I didn't have time to go into the golden-cheeked warbler preserve, unfortunately, but it was nevertheless quite a nice hike.  There are some inclines that are a bit aggressive, which is either a good thing or an annoying thing, depending on your preferences, but in between there were plenty of mostly level bits.

Botanizing was a mixed bag--SO MANY junipers and silktassels, over and over--but I did spot a pretty little native orchid and a gnarly old escarpment black cherry, so that was nifty.

i hadnt hit the top trail before, nice trail, few people
By jimmy peace on 3/28/2016
Rating: Difficulty: Solitude:
Distance: 2.50 Miles Duration: N/A
By texaskdog on 3/10/2015
Rating: Difficulty: Solitude:
Distance: 2.00 Miles Duration: 50 minutes

It was wet today but water here is easy to navigate, as long as you cross the overflowing creek on the road.

great hike
By jimmy peace on 7/13/2014
Rating: Difficulty: Solitude:
Distance: 1.60 Miles Duration: N/A

i had never hiked this part, actually more work then the normal trail since all up and down, not level 

Love this park
By Sunshinedog on 7/9/2014
Rating: Difficulty: Solitude:
Distance: 8.00 Miles Duration: N/A

We (me and the dog, of course) hiked the entire trail, including cross over the road and hiking up the other side.  This hike can be challenging in spots coming down from Balcones Reserve it is very steep and you need to "climb" down.  Park in the parking lot to secure your vehicle.

By Jamie on 1/1/2014
Rating: Difficulty: Solitude:
Distance: 2.00 Miles Duration: N/A
By ValEpiscopo on 8/5/2013
Rating: Difficulty: Solitude:
Distance: 2.50 Miles Duration: 1 hour, 15 minutes

Walked the loop gping right.

Our first "epic" hike, according to my 12 year old
By terlanmat68 on 9/15/2012
Rating: Difficulty: Solitude:
Distance: 1.63 Miles Duration: 45 minutes
We had lots of fun crossing Bull Creek and then climbing the trail up to the south. My son was excited by the quick elevation gain up to tree top level. We followed the creek around until we encountered a barb wire fence. Went back downhill along the fence, crossed back over the creek and followed a creek-bed trail back to our previous crossing. Made for a quick mile and a half loop. BTW, we parked at the larger, more northern, parking lot. There is a quick, easy connection trail to get down to the creek.
By actualattic on 4/4/2012
Rating: Difficulty: Solitude:
Distance: 1.50 Miles Duration: N/A

After doing the creek trail this one pooped us out. The rocky trail kept us slow, but we made it to just about the top of the hill before turning back. Only saw one person on this trail. Will return again to finish soon.

Great Hike - Nice Views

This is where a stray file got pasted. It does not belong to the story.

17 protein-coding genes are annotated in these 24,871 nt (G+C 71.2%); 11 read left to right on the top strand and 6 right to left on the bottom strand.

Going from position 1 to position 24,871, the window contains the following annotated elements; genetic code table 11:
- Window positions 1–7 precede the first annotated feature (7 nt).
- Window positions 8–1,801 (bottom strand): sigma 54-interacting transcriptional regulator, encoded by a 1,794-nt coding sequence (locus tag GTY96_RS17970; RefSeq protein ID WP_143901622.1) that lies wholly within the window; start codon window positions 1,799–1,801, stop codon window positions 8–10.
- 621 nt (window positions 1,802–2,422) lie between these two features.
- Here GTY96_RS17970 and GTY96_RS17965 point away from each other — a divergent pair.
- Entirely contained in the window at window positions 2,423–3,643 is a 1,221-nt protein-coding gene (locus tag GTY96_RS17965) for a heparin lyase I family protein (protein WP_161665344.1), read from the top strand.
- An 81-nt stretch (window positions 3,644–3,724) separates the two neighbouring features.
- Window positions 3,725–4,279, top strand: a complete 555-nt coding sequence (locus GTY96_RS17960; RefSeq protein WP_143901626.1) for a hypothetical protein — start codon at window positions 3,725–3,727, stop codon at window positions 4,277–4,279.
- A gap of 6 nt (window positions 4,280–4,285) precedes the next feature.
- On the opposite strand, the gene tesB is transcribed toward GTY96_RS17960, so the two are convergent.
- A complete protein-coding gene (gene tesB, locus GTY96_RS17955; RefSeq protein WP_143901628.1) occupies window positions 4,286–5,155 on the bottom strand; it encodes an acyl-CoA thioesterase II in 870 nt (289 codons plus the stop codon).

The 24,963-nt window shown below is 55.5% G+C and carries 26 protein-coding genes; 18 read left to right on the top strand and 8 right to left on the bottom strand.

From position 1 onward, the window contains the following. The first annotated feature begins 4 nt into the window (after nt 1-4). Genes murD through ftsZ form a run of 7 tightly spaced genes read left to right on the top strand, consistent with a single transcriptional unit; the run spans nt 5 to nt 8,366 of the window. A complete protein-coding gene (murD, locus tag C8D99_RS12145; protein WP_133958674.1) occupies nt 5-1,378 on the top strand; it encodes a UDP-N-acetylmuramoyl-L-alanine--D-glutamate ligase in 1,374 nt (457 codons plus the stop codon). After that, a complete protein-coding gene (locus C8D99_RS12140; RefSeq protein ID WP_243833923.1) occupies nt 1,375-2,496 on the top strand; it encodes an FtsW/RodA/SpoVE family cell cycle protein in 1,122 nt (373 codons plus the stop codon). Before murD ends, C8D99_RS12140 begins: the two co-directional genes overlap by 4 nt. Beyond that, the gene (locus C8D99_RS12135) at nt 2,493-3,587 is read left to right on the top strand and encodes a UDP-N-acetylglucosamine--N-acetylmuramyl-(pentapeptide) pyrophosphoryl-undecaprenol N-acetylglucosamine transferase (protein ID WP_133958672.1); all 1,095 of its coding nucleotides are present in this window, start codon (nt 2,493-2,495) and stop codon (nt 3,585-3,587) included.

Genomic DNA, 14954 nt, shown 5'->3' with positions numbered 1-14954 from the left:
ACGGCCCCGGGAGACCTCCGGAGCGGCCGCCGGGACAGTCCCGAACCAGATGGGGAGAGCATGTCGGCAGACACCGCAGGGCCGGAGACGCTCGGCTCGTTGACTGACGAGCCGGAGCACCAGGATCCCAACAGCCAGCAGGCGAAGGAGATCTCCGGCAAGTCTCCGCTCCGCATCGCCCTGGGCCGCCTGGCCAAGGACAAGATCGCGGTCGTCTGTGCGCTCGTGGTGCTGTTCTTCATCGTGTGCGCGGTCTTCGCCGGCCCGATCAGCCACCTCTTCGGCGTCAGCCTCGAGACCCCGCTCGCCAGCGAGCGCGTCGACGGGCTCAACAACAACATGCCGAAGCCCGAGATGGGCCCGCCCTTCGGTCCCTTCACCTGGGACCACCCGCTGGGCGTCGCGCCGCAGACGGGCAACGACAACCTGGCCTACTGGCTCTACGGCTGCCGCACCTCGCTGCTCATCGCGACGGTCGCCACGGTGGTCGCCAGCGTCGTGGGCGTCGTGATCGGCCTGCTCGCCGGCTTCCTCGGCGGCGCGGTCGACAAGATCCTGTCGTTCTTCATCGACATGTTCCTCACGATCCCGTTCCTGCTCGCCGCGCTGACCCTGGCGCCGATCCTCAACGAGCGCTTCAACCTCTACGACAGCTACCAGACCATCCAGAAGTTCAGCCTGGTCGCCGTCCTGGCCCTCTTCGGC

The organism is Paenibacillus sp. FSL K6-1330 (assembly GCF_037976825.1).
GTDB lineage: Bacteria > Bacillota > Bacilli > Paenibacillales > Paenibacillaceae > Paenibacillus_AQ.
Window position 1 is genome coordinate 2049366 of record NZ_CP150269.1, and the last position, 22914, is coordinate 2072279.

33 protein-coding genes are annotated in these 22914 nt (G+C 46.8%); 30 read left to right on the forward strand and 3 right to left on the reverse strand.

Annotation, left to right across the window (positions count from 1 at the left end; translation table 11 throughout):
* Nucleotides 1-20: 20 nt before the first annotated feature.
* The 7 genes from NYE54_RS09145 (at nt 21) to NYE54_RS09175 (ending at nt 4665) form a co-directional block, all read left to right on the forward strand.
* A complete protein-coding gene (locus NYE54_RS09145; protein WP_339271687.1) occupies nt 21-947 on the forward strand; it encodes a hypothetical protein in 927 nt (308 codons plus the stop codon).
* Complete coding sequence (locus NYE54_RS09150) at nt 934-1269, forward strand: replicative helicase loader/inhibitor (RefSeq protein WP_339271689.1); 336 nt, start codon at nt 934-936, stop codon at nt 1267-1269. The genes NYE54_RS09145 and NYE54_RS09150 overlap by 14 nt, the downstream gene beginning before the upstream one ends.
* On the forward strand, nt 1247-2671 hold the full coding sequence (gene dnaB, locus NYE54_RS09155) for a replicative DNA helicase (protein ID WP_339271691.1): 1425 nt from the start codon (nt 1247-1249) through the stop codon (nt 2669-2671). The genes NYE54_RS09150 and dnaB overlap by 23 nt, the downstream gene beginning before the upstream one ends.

By Ernie Herrera on 10/15/2011
Rating: Difficulty: Solitude:
Distance: 3.00 Miles Duration: N/A
Hiked the hill side of the trail at St. Edwards Park after parking along the roadside on Spicewood at the 5th low-water crossing. This was our first time at the park and I was accompanied by another friend and our 3 daughters ages 4, 7 and 11. We walked along the creek and saw crossed at the dam to the other side of the creek. We followed the trail and it led us around and up the cliff side of the creek. The views were very nice and the kids were all able to handle the ascent. We continued along the trail until we reached the fenceline on the south side of the park and headed towards the preserve. The descent started as we turned left at the preserve entrance. We saw one warbler and lots of vegetation and found some fossilized sea shells along the way. We all enjoyed it and will be back for sure.
Only showing last 10 log entries. View All Log Entries
Recommended Item
Recommended Item Texas: The Lone Star State (8th Edition)
Rupert N. Richardson, Adrian Anderson, Cary D. Wintz, Ernest Wallace
List Price: $52.67 Our price: $11.23 Buy Now
Texas, at the beginning of the twenty-first century, is a very different place than it was when the first edition of this text appeared over a half-century ago. Nevertheless, Texas: The Lone Star State remains at its core the work of Professor Rupert Norvell Richardson, one of the most respected Texas historians of the twentieth century. Through the preceding seven editions this work has evolved as new material and new historical interpretations have made their way into the text, and as new authors have joined the venture. Adrian Anderson and Ernest Wallace joined the text for the third edition, and Cary D. Wintz joins for the eighth. Adding to a strong narrative discussion of nineteenth-century Texas are new materials and information that emphasize the role of women and minorities in Texas history, the impact of industrialization and urbanization, the social and demographic changes that have occurred in twentieth-century Texas, and the transformation of Texas politics at the end of the twentieth century.Content Highlights: *New maps and photographs underscore the importance of geography in understanding Texas history, and graphically illustrate the role of the diverse peoples who have contributed to Texas history. *The Spanish and Mexican eras were revised to reflect new research in the field. Increased material on Mexican-Americans in post revolutionary Texas provides a strong coverage of the Hispanic influence throughout Texas history. *The events of the Texas revolution have been revised to incorporate recent scholarship. *The period of Reconstruction has been revised to incorporate recent scholarship. Special attention has been focused on the role of African Americans, especially in the development of the Republican Party during the Reconstruction and the post-Reconstruction period. *Material on politics in late nineteenth-century and early twentieth-century Texas has been revised to more clearly include the role of women and minorities in Texas politics. The role of women in reform politics at the turn of the century and the impact of these movements on African Americans is discussed in greater detail.*The politics of post-World War II Texas have been more thoroughly discussed. Additional material is included on civil rights, the changing demographics of the state, and the resurgence of the Republican party.